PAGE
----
I must say that the overly fussy service that goes with smart hotels doesn’t sit well with me. If I have managed to lug my bags on the subway all the way from the airport for the bargain price of $2.25, why ever would I want to tip a bell hop $2 to take them the 10 paces from the hotel door to the lift? And no sooner are you left on your own in the room when the phone rings – it’s the front desk inquiring if everything is all right with the room. Now how would I know that yet when I am standing in the middle of it with my coat still on? Tomorrow I might get back to you to say the bath water isn’t hot enough (true), or the hairdryer has blown a fuse, but I can’t be expected to know if everything is all right with my room 30 seconds after stepping inside.
Then the next day I came back to the room to find a handwritten note from the maid on my pillow, introducing herself and saying that if I needed anything else I should not hesitate to contact her. She had added a smiley face at the bottom for good measure, and placed a tin of Altoids beside it. Altoids? Is that a hint? Not being a fan of extra strong mints, I thought to myself that if that is representative of the type of extra article the maid has stashed away in her housekeeping cupboard, I would rather pass, thanks!
So on balance, the one star motel with the free on-site parking I stayed in on my last night was probably more “me”. It was the sort of establishment where they take a photocopy of your driving licence the minute you arrive. The man behind me in the lobby as I was checking in turned out not to be a guest but a policeman. He reached past me and flashed a photo of a suspect at the receptionist, adding: “We think this is the sort of place he is likely to have stayed.” The clerk examined the photo with studious care and nodded gravely, before remarking: “Oh, and by the way, that female guest I called about – the one with the bad attitude who was causing all kinds of trouble? She just checked out, so I don’t need you to come get her.”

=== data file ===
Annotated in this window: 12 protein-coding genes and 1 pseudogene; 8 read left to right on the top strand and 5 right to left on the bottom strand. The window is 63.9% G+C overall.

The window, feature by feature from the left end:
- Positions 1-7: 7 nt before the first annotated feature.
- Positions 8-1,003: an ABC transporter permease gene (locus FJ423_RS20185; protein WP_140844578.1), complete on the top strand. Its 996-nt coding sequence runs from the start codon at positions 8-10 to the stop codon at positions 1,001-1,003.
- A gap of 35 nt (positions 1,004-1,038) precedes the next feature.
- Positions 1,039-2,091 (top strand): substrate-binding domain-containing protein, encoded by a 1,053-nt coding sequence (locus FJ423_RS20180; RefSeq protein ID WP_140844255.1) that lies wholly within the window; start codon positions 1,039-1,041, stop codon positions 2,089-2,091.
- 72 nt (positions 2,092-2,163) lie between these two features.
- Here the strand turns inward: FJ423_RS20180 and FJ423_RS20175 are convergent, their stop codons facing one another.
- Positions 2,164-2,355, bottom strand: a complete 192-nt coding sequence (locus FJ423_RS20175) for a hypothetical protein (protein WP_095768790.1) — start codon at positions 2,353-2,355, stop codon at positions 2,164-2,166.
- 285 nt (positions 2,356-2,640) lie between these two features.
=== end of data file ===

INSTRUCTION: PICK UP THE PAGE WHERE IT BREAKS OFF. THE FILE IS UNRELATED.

There are a couple more things about hotels in general that struck me this time: firstly, there is the fact that you can check in at 6pm or 1am and the person on the front desk will invariably hand you your key card and say: “Have a great night!” Now they may in fact mean “Sleep well”, but I have always assumed that this is the US equivalent of the German greeting: “Have a pleasant remaining evening”, except that when you are turning up at 10 or 11pm or so, there simply isn’t that much of the evening left, and ideally you want to be sleeping during the night part that comes after the evening. So this has always puzzled me.
Then there is that strange phenomenon of the proliferating hotel pens - you know, those cheap white ones with the green or maroon tops, and the hotel name and a 1-800 number along the barrel, if barrel is not too grand a word for their slight tubular form. Every time I go on these trips, I happily minesweep the toiletries, yet I always say to myself that I will not take the pens. I don’t need them, I don’t even like them, and I already have pots overflowing with the darn things back home. Yet somehow I have managed to come back with about six of these standard issue white biros, several with their tops already missing. They are taking their tops off and breeding, is what it is.